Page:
A candidate will have appropriately experienced supervisors and an advisory committee who in consultation with the candidate, arranges a course of supervised research designed to suit the project requirements and interests of the candidate. A candidate may be required to supplement their research program by attendance at, or enrolment in, additional subjects if considered necessary by the supervisor(s). All students are required to attend departmental seminars over the period of their candidature.
The normal period of candidature is three years for full-time candidates with the possibility of two, six month extensions. All PhD candidates are required to complete a minimum of 12 months full-time research at the University in order to benefit from planning, conducting and writing-up their research within a University community and environment. Normally the entire PhD is undertaken at the University. To be eligible to submit a thesis, students must be enrolled in their course for the minimum period of 24 months full-time equivalent.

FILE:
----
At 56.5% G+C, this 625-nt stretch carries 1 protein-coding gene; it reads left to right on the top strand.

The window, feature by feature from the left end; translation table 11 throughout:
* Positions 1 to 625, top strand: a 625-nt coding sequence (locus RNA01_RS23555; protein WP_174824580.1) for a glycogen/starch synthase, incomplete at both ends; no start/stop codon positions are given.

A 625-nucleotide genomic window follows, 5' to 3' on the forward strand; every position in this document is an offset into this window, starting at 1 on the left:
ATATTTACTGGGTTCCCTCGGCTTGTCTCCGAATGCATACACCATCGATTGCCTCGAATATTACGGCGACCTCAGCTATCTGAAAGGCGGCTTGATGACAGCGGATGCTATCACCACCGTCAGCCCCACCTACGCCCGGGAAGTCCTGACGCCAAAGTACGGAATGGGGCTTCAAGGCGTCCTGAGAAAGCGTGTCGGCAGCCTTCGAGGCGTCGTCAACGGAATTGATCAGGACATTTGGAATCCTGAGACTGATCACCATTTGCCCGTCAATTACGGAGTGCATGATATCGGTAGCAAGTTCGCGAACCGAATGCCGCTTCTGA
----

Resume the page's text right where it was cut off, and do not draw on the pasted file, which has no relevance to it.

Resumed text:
Students may commence a DR-PHILENG (Doctor of Philosophy - Engineering and IT) at any time during the year subject to prior arrangement with their nominated supervisor.
Please check with the relevant department prior to making any arrangements for enrolment or travel.
1. In order to be considered for entry, applicants must have completed:
- A four-year bachelor degree in a relevant discipline which includes a substantial research component equivalent to at least 25% of one year of full-time study, and have achieved a minimum weighted average of 75% in the final year subjects or (University of Melbourne) equivalent
- A masters degree in a relevant discipline which includes a substantial research component equivalent to at least 25% of one year of full-time study, and achieved a minimum weighted average of 75% or (University of Melbourne) equivalent